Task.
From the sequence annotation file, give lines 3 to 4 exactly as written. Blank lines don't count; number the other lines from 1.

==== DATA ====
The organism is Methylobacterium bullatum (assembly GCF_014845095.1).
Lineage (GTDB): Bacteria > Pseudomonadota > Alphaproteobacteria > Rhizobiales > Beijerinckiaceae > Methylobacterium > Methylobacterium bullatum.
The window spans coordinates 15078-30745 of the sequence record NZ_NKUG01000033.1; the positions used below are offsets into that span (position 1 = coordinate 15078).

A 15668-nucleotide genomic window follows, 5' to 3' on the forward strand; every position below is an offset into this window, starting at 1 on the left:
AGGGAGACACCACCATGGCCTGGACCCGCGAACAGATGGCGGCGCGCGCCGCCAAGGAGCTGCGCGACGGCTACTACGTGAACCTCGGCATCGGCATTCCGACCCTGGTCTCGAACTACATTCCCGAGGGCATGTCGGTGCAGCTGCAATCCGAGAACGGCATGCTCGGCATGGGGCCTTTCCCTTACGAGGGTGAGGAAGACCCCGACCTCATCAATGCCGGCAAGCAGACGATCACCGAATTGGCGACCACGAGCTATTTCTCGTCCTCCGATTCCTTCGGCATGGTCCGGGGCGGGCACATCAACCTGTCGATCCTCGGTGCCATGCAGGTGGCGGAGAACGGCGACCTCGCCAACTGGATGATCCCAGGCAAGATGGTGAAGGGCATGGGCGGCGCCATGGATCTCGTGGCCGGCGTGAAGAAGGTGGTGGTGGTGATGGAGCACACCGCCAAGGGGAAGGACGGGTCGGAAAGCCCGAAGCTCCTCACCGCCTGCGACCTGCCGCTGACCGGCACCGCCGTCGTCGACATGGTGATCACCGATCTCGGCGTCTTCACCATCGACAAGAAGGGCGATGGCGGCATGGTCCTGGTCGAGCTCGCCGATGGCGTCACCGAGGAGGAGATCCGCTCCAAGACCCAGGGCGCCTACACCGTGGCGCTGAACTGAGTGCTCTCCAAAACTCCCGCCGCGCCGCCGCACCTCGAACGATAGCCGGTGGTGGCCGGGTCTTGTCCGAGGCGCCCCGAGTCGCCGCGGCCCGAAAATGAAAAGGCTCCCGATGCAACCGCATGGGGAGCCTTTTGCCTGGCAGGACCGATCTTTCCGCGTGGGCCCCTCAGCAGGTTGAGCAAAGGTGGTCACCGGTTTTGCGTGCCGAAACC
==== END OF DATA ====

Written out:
The window spans coordinates 15078-30745 of the sequence record NZ_NKUG01000033.1; the positions used below are offsets into that span (position 1 = coordinate 15078).

A 15668-nucleotide genomic window follows, 5' to 3' on the forward strand; every position below is an offset into this window, starting at 1 on the left: